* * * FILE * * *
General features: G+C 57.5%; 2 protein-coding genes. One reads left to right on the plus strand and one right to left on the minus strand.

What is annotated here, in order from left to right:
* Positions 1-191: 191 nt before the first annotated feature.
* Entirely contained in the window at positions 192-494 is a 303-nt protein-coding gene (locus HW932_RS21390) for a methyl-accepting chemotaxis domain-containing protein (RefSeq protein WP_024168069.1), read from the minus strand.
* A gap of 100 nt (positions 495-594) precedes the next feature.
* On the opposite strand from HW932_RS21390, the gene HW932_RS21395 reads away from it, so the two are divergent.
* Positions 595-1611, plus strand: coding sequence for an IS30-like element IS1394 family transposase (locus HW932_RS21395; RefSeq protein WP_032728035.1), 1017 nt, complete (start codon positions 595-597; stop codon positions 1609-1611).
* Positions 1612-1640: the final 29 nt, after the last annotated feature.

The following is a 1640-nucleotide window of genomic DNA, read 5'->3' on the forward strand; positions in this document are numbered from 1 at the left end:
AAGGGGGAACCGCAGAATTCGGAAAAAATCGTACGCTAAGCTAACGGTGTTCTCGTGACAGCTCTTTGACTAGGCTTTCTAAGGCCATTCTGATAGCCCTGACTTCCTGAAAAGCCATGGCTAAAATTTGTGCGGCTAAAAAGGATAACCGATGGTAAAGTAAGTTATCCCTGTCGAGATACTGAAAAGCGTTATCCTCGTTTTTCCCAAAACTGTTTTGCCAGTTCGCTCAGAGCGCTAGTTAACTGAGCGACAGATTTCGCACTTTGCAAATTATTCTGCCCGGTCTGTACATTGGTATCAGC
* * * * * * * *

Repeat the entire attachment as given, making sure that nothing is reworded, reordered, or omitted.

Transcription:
General features: G+C 57.5%; 2 protein-coding genes. One reads left to right on the plus strand and one right to left on the minus strand.

What is annotated here, in order from left to right:
* Positions 1-191: 191 nt before the first annotated feature.
* Entirely contained in the window at positions 192-494 is a 303-nt protein-coding gene (locus HW932_RS21390) for a methyl-accepting chemotaxis domain-containing protein (RefSeq protein WP_024168069.1), read from the minus strand.
* A gap of 100 nt (positions 495-594) precedes the next feature.
* On the opposite strand from HW932_RS21390, the gene HW932_RS21395 reads away from it, so the two are divergent.
* Positions 595-1611, plus strand: coding sequence for an IS30-like element IS1394 family transposase (locus HW932_RS21395; RefSeq protein WP_032728035.1), 1017 nt, complete (start codon positions 595-597; stop codon positions 1609-1611).
* Positions 1612-1640: the final 29 nt, after the last annotated feature.

The following is a 1640-nucleotide window of genomic DNA, read 5'->3' on the forward strand; positions in this document are numbered from 1 at the left end:
AAGGGGGAACCGCAGAATTCGGAAAAAATCGTACGCTAAGCTAACGGTGTTCTCGTGACAGCTCTTTGACTAGGCTTTCTAAGGCCATTCTGATAGCCCTGACTTCCTGAAAAGCCATGGCTAAAATTTGTGCGGCTAAAAAGGATAACCGATGGTAAAGTAAGTTATCCCTGTCGAGATACTGAAAAGCGTTATCCTCGTTTTTCCCAAAACTGTTTTGCCAGTTCGCTCAGAGCGCTAGTTAACTGAGCGACAGATTTCGCACTTTGCAAATTATTCTGCCCGGTCTGTACATTGGTATCAGC